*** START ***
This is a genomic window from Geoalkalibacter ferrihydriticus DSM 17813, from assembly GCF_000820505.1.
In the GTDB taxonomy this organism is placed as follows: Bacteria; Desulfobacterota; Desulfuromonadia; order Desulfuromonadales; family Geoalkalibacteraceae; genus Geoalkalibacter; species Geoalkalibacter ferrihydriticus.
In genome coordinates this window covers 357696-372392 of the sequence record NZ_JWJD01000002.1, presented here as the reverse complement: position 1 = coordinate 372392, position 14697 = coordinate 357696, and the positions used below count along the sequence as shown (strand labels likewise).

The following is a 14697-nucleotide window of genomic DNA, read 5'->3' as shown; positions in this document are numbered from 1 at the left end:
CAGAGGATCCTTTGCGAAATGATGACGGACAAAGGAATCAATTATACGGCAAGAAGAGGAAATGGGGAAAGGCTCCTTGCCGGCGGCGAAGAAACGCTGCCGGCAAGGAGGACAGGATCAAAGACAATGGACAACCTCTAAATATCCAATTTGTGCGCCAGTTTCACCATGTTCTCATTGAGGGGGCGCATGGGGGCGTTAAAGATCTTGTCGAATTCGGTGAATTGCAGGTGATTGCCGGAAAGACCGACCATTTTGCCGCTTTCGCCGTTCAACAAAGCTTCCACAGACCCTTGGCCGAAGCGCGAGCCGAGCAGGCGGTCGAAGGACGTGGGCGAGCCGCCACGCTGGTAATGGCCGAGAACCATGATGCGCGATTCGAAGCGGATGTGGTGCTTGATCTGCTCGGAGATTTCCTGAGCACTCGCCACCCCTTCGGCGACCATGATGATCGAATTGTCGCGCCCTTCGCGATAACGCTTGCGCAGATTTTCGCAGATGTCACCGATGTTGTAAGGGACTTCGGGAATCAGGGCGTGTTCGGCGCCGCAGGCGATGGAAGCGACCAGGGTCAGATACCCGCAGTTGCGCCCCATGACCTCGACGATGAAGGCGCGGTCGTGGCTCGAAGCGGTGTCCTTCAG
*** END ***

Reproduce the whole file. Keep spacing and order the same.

This is a genomic window from Geoalkalibacter ferrihydriticus DSM 17813, from assembly GCF_000820505.1.
In the GTDB taxonomy this organism is placed as follows: Bacteria; Desulfobacterota; Desulfuromonadia; order Desulfuromonadales; family Geoalkalibacteraceae; genus Geoalkalibacter; species Geoalkalibacter ferrihydriticus.
In genome coordinates this window covers 357696-372392 of the sequence record NZ_JWJD01000002.1, presented here as the reverse complement: position 1 = coordinate 372392, position 14697 = coordinate 357696, and the positions used below count along the sequence as shown (strand labels likewise).

The following is a 14697-nucleotide window of genomic DNA, read 5'->3' as shown; positions in this document are numbered from 1 at the left end:
CAGAGGATCCTTTGCGAAATGATGACGGACAAAGGAATCAATTATACGGCAAGAAGAGGAAATGGGGAAAGGCTCCTTGCCGGCGGCGAAGAAACGCTGCCGGCAAGGAGGACAGGATCAAAGACAATGGACAACCTCTAAATATCCAATTTGTGCGCCAGTTTCACCATGTTCTCATTGAGGGGGCGCATGGGGGCGTTAAAGATCTTGTCGAATTCGGTGAATTGCAGGTGATTGCCGGAAAGACCGACCATTTTGCCGCTTTCGCCGTTCAACAAAGCTTCCACAGACCCTTGGCCGAAGCGCGAGCCGAGCAGGCGGTCGAAGGACGTGGGCGAGCCGCCACGCTGGTAATGGCCGAGAACCATGATGCGCGATTCGAAGCGGATGTGGTGCTTGATCTGCTCGGAGATTTCCTGAGCACTCGCCACCCCTTCGGCGACCATGATGATCGAATTGTCGCGCCCTTCGCGATAACGCTTGCGCAGATTTTCGCAGATGTCACCGATGTTGTAAGGGACTTCGGGAATCAGGGCGTGTTCGGCGCCGCAGGCGATGGAAGCGACCAGGGTCAGATACCCGCAGTTGCGCCCCATGACCTCGACGATGAAGGCGCGGTCGTGGCTCGAAGCGGTGTCCTTCAG